I mostly agree with this, though it seems strange to seek 50% site coverage, given that the "bustle and movement, ... vibrancy and ... energy" that they celebrate in the CBD has been generated by much higher densities. I'm also not sure that having 5,500 workers move to the edge of the CBD would "suck the soul" out of the city, when 10,000 are supposed to be moving in, but I still think there's a lot wrong with Harbour Quays.

My main concerns are that it's going ahead too quickly, in isolation from all the positive changes that could happen in that part of town, without adequate planning controls and with an exurban "office park" mentality that explicitly rejects everything that I like about the CBD. So it's very timely that the Civic Trust is planning a public seminar (116kB PDF) on August 26th to discuss the wider possibilities for the whole City Gateway area. Since Harbour Quays is being developed by Centreport, which is mostly owned by a subsidiary of the Regional Council, I think that Wellington deserves much better social and urban outcomes than the current plans promise.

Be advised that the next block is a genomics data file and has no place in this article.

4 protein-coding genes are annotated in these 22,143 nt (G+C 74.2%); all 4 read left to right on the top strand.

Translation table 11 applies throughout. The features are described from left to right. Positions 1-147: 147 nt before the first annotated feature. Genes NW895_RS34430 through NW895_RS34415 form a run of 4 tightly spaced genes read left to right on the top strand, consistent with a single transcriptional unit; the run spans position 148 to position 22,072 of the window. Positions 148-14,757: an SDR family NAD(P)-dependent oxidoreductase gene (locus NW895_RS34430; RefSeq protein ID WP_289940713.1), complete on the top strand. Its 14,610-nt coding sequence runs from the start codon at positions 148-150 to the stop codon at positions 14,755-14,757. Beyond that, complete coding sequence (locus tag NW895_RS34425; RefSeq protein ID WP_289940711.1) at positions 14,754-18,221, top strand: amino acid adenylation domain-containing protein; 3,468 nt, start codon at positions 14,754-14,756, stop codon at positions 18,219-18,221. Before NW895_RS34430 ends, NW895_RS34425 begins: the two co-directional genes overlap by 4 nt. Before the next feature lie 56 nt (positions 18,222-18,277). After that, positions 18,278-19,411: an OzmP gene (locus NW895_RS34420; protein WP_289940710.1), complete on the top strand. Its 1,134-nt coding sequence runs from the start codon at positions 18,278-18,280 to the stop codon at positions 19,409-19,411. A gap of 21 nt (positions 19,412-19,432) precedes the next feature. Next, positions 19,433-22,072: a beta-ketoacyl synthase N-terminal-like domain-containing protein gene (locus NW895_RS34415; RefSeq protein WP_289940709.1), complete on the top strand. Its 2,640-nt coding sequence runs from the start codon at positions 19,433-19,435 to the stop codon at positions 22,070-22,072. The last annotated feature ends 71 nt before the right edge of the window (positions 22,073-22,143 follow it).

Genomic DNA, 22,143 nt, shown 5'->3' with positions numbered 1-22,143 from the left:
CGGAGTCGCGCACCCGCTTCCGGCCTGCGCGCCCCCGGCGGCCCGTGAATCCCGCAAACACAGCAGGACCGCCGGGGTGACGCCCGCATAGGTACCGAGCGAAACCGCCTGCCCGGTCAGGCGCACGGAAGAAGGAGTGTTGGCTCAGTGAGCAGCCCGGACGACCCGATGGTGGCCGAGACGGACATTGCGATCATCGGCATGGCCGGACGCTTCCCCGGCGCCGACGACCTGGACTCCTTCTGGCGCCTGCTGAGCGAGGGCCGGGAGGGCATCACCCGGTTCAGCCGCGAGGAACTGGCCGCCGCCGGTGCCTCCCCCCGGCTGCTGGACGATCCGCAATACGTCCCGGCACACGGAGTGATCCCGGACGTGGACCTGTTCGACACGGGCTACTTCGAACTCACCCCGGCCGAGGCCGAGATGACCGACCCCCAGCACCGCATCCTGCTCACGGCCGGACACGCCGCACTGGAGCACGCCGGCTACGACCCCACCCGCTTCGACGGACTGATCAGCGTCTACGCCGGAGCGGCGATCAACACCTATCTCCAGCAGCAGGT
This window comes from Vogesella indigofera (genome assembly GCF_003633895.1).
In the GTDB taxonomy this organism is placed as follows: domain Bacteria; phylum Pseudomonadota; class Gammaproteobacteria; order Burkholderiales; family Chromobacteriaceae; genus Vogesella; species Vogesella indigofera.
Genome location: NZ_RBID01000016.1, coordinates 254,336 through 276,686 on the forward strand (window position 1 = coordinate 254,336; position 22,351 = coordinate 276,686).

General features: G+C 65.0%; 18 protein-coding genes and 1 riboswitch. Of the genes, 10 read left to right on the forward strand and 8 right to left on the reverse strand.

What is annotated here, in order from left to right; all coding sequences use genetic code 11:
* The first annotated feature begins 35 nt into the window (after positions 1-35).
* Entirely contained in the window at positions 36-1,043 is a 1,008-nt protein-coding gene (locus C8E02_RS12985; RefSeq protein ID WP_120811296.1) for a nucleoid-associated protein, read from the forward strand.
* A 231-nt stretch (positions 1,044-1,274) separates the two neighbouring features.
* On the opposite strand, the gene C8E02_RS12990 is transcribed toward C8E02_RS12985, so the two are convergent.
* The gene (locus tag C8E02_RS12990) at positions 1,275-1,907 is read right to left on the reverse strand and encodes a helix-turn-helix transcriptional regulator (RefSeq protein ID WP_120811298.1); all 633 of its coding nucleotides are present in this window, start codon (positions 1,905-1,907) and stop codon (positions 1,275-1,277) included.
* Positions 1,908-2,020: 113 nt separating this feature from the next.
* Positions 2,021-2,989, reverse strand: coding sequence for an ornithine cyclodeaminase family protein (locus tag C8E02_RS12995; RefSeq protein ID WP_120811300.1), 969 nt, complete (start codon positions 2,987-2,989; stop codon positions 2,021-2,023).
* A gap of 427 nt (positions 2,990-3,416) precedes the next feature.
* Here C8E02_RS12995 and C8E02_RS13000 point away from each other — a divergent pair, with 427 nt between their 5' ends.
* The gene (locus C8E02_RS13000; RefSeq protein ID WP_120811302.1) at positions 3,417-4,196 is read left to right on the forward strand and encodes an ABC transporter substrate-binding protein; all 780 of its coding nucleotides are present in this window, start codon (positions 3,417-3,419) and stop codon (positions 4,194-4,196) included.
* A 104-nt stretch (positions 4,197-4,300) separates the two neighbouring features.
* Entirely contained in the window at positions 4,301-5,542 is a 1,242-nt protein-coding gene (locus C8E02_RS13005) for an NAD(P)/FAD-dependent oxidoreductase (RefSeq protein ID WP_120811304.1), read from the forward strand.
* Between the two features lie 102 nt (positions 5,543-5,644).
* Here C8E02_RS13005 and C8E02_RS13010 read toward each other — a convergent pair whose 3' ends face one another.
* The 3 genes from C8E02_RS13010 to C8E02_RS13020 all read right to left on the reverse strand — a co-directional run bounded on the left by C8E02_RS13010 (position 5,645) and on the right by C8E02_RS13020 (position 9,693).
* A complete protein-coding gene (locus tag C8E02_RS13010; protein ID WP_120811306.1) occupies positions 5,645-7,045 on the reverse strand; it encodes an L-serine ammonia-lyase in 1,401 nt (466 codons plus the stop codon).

At 4:41 pm, July 11, 2006, Anonymous Anonymous said...

I work in the Stats building. I'm in here right now, reading blogs. Without going into deep analysis I can tell it does feel very isolated out here. I miss working on Lambton Quay. Judging by the dark gray clouds I can see outside, it's going to be another long, cold and very, very windy walk back towards the city today. Ugh.

At 4:54 pm, July 11, 2006, Blogger Tom said...

I feel for you! I applied for a job there once, and it was such a wet and windy day that I took a taxi: I don't think I could work in such a place. Having plenty of space between the buildngs is all very well if you're going to drive everywhere, but for Wellingtonians used to walking, a traditional dense, mixed-use CBD does a much better job of "catering for the needs of the people that work in and use the area" contrary to the Harbour Quays website.